17 Mar 2008, 5:35pm
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States ready to manage wolves

COEUR d’ALENE — Few animals have been as politicized and socially divisive as the wolves of the Rocky Mountains.

Now in the remaining days before the gray wolf is expunged from the Endangered Species List, state management agencies, stakeholder groups and a menagerie of wildlife groups are getting ready with their responses.

Federal hands have guided wolf recovery efforts for 13 years, but this month the management responsibility of wolves will be passed to the states of Idaho, Montana and Wyoming. The rule, posted in the Federal Register in February, will take effect March 28.

Days after the rule was posted, a coalition of 11 conservation groups charged the U.S. Fish and Wildlife Service with violating the Endangered Species Act.

The groups, which include the Sierra Club and the Center for Biological Diversity, argue wolves are not numerous enough in the Rocky Mountains to maintain a healthy, viable gene pool. They intend to challenge the service in federal court.

The lawsuits will likely be ongoing for the foreseeable future, but the states will be granted management as planned, unless the coalition convinces the court to file an injunction. … [more]

16 Mar 2008, 5:42pm
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Green, brown and bloody all over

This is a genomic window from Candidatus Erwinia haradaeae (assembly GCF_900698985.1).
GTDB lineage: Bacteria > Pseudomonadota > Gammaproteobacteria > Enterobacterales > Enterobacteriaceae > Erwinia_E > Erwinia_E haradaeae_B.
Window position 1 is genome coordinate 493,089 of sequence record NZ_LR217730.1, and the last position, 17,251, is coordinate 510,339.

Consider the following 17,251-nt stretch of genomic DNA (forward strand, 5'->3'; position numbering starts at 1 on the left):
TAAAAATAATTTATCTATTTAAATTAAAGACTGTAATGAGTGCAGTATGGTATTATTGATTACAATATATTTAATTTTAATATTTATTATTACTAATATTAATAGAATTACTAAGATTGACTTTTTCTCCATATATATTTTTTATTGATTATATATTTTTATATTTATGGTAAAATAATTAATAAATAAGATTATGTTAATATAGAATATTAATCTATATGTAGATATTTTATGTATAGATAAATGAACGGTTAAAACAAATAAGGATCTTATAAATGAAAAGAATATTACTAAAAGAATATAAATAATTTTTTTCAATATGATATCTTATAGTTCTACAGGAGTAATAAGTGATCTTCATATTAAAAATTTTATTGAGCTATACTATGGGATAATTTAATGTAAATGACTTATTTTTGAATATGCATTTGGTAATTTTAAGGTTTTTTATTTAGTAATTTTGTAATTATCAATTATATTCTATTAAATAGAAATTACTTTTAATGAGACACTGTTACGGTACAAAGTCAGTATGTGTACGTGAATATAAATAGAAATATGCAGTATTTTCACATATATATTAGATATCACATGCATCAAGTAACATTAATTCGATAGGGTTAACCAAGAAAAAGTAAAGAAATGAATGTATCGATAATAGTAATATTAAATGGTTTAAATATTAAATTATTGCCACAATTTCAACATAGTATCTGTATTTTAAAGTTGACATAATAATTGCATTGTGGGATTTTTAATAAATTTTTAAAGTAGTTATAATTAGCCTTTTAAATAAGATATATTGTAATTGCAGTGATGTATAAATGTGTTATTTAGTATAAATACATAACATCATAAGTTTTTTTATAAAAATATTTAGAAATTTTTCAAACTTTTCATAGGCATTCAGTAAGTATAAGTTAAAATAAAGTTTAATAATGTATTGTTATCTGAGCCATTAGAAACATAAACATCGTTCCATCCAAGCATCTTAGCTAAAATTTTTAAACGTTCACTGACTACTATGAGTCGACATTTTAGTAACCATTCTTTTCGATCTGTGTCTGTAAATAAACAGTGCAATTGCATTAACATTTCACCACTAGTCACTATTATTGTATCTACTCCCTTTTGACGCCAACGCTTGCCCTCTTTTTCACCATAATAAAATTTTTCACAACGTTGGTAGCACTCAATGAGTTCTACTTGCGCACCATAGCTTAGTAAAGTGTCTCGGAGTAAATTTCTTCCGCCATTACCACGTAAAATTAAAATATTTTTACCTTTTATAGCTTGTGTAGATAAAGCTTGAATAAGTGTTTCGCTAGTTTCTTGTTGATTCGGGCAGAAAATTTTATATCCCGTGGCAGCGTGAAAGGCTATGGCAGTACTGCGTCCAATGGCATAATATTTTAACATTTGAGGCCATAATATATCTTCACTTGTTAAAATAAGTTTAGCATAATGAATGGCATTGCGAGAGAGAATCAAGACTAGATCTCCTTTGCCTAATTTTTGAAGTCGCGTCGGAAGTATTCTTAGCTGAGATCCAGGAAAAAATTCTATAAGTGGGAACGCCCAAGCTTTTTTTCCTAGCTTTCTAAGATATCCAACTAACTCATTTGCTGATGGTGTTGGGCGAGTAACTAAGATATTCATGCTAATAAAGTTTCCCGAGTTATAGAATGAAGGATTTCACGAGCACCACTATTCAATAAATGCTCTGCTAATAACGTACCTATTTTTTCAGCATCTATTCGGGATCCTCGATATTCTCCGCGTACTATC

By Boaz Neumann, Haaretz.com, the online edition of Haaretz Newspaper in Israel [here]

“How Green Were the Nazis? Nature, Environment and Nation in the Third Reich (Ecology and History)” by Franz-Josef Brueggemeier, Mark Cioc and Thomas Zeller, Ohio University Press, 288 pages, $22.95

“The Green and the Brown: A History of Conservation in Nazi Germany (Studies in Environment and History)” by Frank Uekoetter, Cambridge University Press, 246 pages, $23.99

Nazism and ecology? The Nazi party as a green movement? At first glance such analogies seem ridiculous, absurd, outrageous. In 1985, historian Anna Bramwell published a book in which she claimed outright that the Nazi party was a “green party.” She focused on Richard Walther Darre, the agricultural minister of Nazi Germany, and his “Blut und Boden” (”blood and soil”) ideology. Darre, wrote Bramwell, was the head of the “green” faction of the Nazi party, which greatly influenced the thinking of leading Nazis, among them Adolf Hitler, Heinrich Himmler and Reinhard Heydrich. Bramwell called Darre the “father of the greens” for his support of organic agriculture, restrictions on the use of mechanized farming methods, and so on. In its time, if I am not mistaken, the book was quite esoteric.

In recent years, however, a growing number of articles and books, primarily academic texts, have been written on the subject. One of the more dominant titles is “How Green Were the Nazis?” In other words, the question “Were the Nazis green?” has already been answered. Another book with a no-less- provocative name is “The Green and the Brown.” Brown, for those who have forgotten, was associated with the Nazis because it was the color of the shirts worn by their stormtroopers.